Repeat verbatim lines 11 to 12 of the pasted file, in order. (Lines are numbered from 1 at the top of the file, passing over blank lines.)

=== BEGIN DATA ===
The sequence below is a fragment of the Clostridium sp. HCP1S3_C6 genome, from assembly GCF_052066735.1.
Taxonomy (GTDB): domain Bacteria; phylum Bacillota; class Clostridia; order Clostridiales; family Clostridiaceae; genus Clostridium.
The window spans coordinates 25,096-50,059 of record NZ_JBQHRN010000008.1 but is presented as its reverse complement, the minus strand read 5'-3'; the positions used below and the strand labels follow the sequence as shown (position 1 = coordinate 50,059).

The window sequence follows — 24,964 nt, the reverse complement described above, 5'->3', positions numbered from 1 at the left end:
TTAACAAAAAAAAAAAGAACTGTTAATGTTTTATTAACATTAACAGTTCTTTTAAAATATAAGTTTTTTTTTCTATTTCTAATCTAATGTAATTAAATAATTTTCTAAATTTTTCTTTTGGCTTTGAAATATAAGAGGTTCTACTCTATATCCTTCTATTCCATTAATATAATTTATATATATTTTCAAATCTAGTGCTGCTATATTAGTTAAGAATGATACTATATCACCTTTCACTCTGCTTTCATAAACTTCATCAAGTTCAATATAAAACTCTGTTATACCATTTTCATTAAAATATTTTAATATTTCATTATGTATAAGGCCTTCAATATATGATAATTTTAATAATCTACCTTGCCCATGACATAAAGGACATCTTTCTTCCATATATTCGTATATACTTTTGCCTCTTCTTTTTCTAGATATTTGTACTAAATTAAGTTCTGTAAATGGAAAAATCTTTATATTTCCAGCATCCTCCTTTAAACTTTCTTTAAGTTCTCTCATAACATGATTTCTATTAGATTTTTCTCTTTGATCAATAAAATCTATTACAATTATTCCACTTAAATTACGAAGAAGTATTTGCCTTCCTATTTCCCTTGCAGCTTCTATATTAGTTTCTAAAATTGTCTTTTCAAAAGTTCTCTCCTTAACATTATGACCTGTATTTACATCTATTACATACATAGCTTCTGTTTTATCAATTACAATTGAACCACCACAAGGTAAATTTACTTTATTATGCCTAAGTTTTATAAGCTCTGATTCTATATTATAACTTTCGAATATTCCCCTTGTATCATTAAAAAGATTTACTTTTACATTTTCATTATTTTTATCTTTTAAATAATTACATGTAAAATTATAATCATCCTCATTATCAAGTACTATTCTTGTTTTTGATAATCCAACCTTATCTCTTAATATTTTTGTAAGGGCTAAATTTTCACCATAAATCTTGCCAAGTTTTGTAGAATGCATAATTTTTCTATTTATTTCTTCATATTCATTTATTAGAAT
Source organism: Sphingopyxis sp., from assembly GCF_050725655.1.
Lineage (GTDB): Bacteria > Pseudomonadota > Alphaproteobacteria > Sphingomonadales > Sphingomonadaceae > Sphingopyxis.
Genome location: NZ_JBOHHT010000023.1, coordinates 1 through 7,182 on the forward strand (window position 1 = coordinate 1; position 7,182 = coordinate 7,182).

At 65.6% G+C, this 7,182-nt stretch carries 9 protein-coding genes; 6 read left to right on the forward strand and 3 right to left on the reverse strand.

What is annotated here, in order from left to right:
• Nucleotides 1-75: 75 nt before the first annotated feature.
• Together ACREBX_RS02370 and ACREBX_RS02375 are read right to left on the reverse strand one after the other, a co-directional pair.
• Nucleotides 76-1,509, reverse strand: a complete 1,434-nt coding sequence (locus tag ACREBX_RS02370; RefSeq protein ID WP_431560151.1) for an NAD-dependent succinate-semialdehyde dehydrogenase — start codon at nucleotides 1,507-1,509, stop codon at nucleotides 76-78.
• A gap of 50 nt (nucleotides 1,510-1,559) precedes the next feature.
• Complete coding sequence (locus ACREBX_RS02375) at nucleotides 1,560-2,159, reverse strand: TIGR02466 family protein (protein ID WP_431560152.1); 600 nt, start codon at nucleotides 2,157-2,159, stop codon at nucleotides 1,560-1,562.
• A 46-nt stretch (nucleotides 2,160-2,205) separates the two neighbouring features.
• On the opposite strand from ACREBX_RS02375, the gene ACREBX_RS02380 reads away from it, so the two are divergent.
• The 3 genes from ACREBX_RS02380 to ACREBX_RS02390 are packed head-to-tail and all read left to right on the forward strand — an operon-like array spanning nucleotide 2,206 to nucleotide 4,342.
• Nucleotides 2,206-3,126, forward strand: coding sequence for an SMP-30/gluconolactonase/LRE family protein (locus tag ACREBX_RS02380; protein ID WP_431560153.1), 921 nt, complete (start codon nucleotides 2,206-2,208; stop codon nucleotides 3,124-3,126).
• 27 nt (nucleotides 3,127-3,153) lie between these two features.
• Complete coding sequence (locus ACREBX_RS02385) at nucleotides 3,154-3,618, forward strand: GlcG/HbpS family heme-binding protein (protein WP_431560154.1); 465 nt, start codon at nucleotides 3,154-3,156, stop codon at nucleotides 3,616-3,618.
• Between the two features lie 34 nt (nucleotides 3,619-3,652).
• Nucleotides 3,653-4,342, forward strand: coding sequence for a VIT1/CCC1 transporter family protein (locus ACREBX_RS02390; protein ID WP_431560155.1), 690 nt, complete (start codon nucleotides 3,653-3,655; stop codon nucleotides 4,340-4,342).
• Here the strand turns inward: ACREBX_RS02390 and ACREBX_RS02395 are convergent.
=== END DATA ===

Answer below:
• Nucleotides 1-75: 75 nt before the first annotated feature.
• Together ACREBX_RS02370 and ACREBX_RS02375 are read right to left on the reverse strand one after the other, a co-directional pair.